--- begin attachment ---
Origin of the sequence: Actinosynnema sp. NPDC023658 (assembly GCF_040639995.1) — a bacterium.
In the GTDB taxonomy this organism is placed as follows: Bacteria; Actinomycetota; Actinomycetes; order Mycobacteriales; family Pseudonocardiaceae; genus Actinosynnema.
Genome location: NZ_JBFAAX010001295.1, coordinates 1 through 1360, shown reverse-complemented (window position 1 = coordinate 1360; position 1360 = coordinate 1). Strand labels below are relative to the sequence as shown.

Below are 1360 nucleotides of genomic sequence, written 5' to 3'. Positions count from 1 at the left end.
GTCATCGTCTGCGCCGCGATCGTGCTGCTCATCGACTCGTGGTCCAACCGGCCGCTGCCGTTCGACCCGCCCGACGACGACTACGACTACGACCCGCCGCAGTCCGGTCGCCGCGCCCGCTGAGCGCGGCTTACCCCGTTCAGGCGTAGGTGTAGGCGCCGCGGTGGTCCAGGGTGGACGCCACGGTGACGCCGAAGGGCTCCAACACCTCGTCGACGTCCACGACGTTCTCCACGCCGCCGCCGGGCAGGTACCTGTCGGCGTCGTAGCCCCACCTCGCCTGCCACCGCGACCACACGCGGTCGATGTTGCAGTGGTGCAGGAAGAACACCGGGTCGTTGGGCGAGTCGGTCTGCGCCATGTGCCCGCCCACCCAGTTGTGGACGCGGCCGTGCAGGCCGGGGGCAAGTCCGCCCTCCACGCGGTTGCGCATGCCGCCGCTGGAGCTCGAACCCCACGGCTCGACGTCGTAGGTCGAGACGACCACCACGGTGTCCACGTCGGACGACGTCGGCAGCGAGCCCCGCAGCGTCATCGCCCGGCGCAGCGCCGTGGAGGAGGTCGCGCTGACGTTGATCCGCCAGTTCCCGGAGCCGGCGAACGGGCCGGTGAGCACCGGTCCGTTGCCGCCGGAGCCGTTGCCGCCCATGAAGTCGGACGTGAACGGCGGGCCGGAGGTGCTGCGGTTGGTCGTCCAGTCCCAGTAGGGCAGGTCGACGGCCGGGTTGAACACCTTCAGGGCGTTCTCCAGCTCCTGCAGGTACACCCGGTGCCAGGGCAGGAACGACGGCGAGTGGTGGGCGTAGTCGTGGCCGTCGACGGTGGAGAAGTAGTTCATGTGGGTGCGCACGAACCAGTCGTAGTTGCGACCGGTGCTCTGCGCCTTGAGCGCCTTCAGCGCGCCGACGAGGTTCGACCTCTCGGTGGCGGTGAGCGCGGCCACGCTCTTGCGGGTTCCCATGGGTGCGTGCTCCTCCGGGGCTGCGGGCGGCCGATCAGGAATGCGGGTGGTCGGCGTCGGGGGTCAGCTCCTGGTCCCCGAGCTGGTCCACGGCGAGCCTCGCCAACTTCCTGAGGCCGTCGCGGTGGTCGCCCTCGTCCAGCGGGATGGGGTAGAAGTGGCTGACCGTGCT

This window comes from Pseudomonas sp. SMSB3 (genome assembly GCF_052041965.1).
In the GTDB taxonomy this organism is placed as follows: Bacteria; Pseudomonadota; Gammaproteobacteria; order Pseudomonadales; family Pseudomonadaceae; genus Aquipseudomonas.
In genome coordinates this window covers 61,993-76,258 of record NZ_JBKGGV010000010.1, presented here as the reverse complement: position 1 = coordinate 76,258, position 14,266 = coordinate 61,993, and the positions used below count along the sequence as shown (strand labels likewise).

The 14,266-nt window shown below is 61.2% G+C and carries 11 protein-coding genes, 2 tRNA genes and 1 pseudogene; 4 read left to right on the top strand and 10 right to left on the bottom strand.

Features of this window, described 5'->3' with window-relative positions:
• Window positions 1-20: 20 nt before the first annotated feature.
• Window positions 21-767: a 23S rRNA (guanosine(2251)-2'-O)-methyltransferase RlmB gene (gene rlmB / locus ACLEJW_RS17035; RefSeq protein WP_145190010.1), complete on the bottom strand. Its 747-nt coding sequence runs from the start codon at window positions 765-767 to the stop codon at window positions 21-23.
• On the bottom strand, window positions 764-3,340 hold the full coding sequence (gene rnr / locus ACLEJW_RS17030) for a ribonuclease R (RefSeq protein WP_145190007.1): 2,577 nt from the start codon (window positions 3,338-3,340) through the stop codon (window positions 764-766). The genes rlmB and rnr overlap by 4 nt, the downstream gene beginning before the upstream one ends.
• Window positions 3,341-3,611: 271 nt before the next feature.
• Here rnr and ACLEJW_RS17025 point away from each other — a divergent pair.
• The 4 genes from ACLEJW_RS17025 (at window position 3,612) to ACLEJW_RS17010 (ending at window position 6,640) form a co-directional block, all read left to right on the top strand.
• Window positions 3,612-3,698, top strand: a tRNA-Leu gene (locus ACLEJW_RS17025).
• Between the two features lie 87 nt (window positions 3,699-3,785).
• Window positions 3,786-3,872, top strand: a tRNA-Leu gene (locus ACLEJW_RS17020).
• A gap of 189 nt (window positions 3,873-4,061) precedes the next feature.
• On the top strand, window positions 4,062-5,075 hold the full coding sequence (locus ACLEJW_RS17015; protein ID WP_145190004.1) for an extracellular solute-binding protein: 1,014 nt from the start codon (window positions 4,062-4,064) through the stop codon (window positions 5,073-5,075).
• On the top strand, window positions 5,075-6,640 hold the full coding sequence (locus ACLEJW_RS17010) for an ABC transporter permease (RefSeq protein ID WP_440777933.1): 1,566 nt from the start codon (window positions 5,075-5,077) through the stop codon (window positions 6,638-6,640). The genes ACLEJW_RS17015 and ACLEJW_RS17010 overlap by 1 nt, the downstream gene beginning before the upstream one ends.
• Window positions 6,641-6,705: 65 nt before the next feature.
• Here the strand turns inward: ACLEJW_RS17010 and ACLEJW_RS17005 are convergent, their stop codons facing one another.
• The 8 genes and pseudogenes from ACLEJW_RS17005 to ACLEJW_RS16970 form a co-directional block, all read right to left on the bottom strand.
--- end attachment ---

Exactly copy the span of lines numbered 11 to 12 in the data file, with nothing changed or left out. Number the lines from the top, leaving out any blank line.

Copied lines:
• Window positions 1-20: 20 nt before the first annotated feature.
• Window positions 21-767: a 23S rRNA (guanosine(2251)-2'-O)-methyltransferase RlmB gene (gene rlmB / locus ACLEJW_RS17035; RefSeq protein WP_145190010.1), complete on the bottom strand. Its 747-nt coding sequence runs from the start codon at window positions 765-767 to the stop codon at window positions 21-23.